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Greek Crisis: Confusion And Paranoia

The major central banks of Europe seem to have reached a stage of confusion and paranoia as the Greek borrowing costs reaches another record high. Jean-Claude Trichet at the ECB doesn’t seem to know what to do, and the German Bundesbank are afraid the Greek government will ask the IMF for more money – money that eventually the Bundesbank will have to come up with.

“I’m not sure whether it’s possible for a human to cope with the tensions in the topics we’re discussing at this stage.”
Silvio Peruzzo

Since February when politicians began squabbling over how to rescue Greece, the euro has lost 4.1 percent against the dollar and the extra yield demanded by investors to hold Greek debt rather than German have increased to a record high 4.68 percentage points. ECB-boss Jean-Claude Trichet, who was supposed to spend his final year in office nurturing the region’s nascent recovery, finds himself powerless to resolve the crisis because he has no control over fiscal policy.
Jean Claude Trichet struggled to answer reporters’ questions at the ECB’s press conference about the interest rates that Greece would have to pay for emergency funds and explain his stance on the IMF’s role in a bailout, Bloomberg reports.
Trichet argued at one point that lending to Greece without a subsidy element could simply mean at rates no lower than those at which creditor countries can finance themselves. He then retreated behind the argument that the decision rests with the governments.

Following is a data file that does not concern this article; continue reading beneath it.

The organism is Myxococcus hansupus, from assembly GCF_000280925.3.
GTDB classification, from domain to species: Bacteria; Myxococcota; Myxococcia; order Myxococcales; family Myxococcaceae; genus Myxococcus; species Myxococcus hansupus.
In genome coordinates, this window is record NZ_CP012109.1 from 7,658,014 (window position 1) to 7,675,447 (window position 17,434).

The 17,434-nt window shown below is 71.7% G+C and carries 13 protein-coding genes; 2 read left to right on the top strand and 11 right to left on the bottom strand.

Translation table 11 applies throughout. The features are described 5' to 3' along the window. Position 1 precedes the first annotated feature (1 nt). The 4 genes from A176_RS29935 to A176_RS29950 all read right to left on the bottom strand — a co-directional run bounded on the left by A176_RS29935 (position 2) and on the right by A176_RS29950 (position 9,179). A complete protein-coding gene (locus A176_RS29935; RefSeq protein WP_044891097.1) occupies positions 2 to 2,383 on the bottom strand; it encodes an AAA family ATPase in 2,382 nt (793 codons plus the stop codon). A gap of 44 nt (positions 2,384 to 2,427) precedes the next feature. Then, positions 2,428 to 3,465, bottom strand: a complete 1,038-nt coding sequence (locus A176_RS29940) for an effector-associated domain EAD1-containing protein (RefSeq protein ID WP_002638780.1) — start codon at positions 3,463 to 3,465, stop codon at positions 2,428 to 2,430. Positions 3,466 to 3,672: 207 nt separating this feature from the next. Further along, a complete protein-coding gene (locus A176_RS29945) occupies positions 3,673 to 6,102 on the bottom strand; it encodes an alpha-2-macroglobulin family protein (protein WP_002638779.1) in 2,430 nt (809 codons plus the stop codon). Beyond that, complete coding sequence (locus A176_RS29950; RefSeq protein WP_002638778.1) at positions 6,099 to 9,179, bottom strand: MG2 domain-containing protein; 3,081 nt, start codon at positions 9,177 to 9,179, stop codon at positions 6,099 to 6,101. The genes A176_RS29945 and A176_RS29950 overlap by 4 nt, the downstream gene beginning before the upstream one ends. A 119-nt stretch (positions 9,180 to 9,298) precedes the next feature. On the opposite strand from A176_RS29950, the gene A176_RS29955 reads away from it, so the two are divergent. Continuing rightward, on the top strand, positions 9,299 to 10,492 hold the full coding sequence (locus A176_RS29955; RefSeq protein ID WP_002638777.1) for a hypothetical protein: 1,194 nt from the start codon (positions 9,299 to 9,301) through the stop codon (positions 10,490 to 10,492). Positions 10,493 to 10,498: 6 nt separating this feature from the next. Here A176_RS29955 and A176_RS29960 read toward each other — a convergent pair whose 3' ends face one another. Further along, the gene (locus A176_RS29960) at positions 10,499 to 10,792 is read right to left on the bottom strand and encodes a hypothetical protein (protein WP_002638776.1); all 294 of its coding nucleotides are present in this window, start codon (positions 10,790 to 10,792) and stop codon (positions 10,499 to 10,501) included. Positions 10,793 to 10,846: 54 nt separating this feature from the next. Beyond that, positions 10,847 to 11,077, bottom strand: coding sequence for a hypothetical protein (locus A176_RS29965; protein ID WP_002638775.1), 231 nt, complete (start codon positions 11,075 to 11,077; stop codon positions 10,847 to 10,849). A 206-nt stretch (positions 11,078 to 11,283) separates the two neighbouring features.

But Trichet also clarified that government bonds would not be affected by the new graduated haircuts system for collaterals, implying that in fact the change will help and not damage Greece.
(Also, interest rates have been left unchanged at 1%.)

“Trichet is essentially an observer in the current crisis,” says Colin Ellis, an economist at Daiwa Capital Markets Europe Ltd. in London and a former Bank of England official. “He does not hold the levers of power.”

“He’s one of the brightest central bankers out there, but it’s getting too complex,”
Silvio Peruzzo, an economist at Royal Bank of Scotland Group Plc, says. “He has to fit into a political world and that’s what he’s uncomfortable with.”
“The communication exercise here becomes a monstrous problem,” says Peruzzo.
“I’m not sure whether it’s possible for a human to cope with the tensions in the topics we’re discussing at this stage.”

The Germans Are Getting Paranoid
Frankfurt Rundschau cites from an internal paper, with poisonous attacks on the EU’s backstop agreement for Greece, and in particular against the IMF.
The Bundesbank is afraid of the following scenario. Greece simply calls the IMF for help, and the IMF in turns asks its largest members for money in return for SDRs. As Europe’s largest central bank, the Bundesbank would be immediately called upon to pay up.

The Bundesbank believes that the IMF will offer less conditionality than the EU, and believes that Merkel’s position on Greece is too soft.
The paper also include a more general broadside against the IMF, referring to the Washington-based institution as the Inflation Maximizing Fund, in reference to a recent proposal by Olivier Blanchard, IMF chief economist, to consider a discussion on raising the inflation targets.

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